Author Archives: Peter d'Errico

About Peter d'Errico

I graduated from Bates College in 1965 and Yale Law School in 1968. I was an attorney with Dinébe’iiná Náhiiłna be Agha’diit’ahii Navajo Legal Services until 1970, when I joined the faculty at the University of Massachusetts/Amherst, where I taught about Indigenous Peoples' legal issues. I have litigated issues including hunting, fishing, land rights, and American Indian spiritual freedom in prison. In 2002, I became Emeritus Professor of Legal Studies.

Misconceptions About McGirt v. Oklahoma

The strangest aspect of US federal Indian law is its imperviousness to critique. Imagine that you were reading an article by lawyers before 1954 (Brown v. Board of Education) discussing how to fit their Black clients into the ‘separate but equal’ doctrine. There were such lawyers, until Thurgood Marshall and his team pushed through them and made the successful challenge that overturned the racist law.  

Despite repeated demonstrations that the doctrine of “Christian discovery” is the foundation of the US claim of ownership of Native lands and dominion over Native peoples, federal Indian law practitioners act as if their job is only to guide clients through the bizarre maze built around that doctrine (“trust relation,” “plenary power,” “government-to-government,” “domestic dependent nation,” etc.). Federal Indian law has not yet found its Thurgood Marshall.

Professors Elizabeth Ann Kronk Warren and Heather Tanana provide an example of the maze-way practice in INDIAN COUNTRY POST-MCGIRT: IMPLICATIONS FOR TRADITIONAL ENERGY DEVELOPMENT AND BEYOND (September 2020). They begin by saying:

The decision in McGirt v. Oklahoma is being heralded as the most important Indian law decision in the past 50 years, if not the century. In McGirt, the U.S. Supreme Court upheld a Tribal nation’s treaty rights….

This is the common misconception circulating among the federal Indian law bar celebrating McGirt as a decision that upheld Creek Nation Treaty rights. McGirt did say the Creek Nation continues to exist despite “serious blows” from “brazen and longstanding injustices” at the hands of the US government. But the decision arrived at this conclusion on the basis of the anti-Indian law doctrine of “congressional plenary power.” McGirt said the Creek Nation exists because the US Congress has not (yet) “disestablished” it.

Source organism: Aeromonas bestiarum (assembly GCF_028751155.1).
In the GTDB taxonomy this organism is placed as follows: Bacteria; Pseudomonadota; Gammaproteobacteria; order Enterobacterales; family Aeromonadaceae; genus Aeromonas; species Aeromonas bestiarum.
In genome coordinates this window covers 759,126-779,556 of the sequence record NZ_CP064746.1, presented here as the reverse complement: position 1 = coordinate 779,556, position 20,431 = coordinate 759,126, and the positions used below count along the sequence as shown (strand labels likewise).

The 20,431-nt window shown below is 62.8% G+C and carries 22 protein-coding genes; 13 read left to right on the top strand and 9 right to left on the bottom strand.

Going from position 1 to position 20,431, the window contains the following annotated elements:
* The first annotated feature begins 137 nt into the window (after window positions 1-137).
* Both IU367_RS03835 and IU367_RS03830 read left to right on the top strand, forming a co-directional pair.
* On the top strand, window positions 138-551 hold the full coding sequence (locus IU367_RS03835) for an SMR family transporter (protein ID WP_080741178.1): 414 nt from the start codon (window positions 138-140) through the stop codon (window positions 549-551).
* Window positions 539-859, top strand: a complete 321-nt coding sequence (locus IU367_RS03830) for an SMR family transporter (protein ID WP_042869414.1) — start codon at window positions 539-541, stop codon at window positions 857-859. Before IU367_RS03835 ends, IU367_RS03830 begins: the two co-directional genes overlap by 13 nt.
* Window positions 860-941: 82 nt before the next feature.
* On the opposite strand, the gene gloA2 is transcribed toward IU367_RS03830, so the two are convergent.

Justice Gorsuch’s opening words for the majority opinion fanned wishful thinking that something fundamental changed with the decision. He said, “On the far end of the Trail of Tears was a promise.” The temptation to think McGirt closed the door on the genocidal era of “Indian Removal” is alluring. But Gorsuch didn’t close that door. In the language of federal Indian law, all he said was that Creek lands are part of “Indian country” because they have not been “disestablished” and are therefore subject to the US Major Crimes Act.

The question in McGirt was whether Jimcy McGirt, a Seminole man, had been properly tried in Oklahoma courts for a crime he was alleged to have committed against his Creek wife’s granddaughter. The Major Crimes Act act imposes federal jurisdiction within “Indian country” over “[a]ny Indian who commits” certain offenses “against the person or property of another Indian or any other person.” On the basis of its holding that the Creek Nation is “Indian country,” McGirt overturned Jimcy McGirt’s Oklahoma conviction.

Note that the Major Crimes Act itself was a breach of Creek Treaty rights (as Gorsuch pointed out). This alone suffices to show that the McGirt decision was not an unqualified upholding of Treaty rights. In fact, McGirt was not about Creek jurisdiction, but about federal jurisdiction.

To explain why the Creek Nation still exists, Gorsuch relied on the US doctrine of “congressional plenary power” over Native nations. He cited the infamous 1903 case, Lone Wolf v. Hitchcock:

To determine whether a tribe continues to hold a reservation, there is only one place we may look: the Acts of Congress. This Court long ago held that the Legislature wields significant constitutional authority when it comes to tribal relations, possessing even the authority to breach its own promises and treaties. Lone Wolf v. Hitchcock (1903).